Resilience and pathways to wellness among HIV-positive patients in Ghana: a qualitative study
Few African studies have focused on resilience factors related to engagement in HIV-related care among people living with HIV; instead, many studies have identified health risk factors and barriers within this population. Informed by the Disability-Stress-Coping Model of Adjustment, a qualitative study was conducted to develop a better understanding of psychosocial factors that can promote positive behaviours and subjective wellness for people living with HIV in Accra, Ghana. Thirty patients from the two largest HIV clinics in Accra participated in in-depth individual interviews. Using a thematic analysis approach, three individual-level factors related to resilience and subjective wellness were identified: (1) holding positive attitudes towards the pathway from HIV testing and diagnosis to healthy living with HIV; (2) placing appropriate (but not absolute) levels of trust in the clinical care environment; and (3) judicious disclosure of their HIV status to key individuals. Findings support a resilience framework that focuses on individual strengths and positive adaptations to HIV diagnosis in order to enhance understanding and promote the HIV care continuum for people living with HIV in this context. Development of resilience-focused approaches to public health intervention is particularly important in low-resource settings such as Ghana where research tends to focus on deficiencies and healthcare inadequacies for people living with HIV.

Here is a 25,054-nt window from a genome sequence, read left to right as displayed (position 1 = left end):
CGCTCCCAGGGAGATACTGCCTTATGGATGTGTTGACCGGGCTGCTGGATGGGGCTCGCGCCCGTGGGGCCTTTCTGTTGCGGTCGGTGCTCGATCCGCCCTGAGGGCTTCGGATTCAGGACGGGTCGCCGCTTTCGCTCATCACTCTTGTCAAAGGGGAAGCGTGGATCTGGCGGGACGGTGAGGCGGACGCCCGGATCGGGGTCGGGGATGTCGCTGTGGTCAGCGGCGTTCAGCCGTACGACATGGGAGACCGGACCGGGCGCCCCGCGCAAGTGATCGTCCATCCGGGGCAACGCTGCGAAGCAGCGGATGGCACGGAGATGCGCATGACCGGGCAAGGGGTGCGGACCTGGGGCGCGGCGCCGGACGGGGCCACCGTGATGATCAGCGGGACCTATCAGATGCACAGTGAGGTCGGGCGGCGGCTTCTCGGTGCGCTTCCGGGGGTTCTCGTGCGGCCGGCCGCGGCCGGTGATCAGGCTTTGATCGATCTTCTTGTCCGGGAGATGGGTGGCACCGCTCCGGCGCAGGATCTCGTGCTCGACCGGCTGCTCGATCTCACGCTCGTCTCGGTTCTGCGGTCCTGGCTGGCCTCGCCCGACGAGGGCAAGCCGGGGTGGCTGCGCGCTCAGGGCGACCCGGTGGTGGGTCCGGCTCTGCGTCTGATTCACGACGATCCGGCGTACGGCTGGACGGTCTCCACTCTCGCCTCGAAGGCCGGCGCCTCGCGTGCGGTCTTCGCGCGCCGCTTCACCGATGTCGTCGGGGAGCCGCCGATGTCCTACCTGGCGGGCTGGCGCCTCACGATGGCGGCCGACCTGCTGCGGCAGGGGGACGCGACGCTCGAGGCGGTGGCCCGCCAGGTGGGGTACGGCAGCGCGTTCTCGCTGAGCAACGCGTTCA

Keywords: female sex workers (FSW), key popilation, men who have sex with men (MSM), people living with HIV, qualitative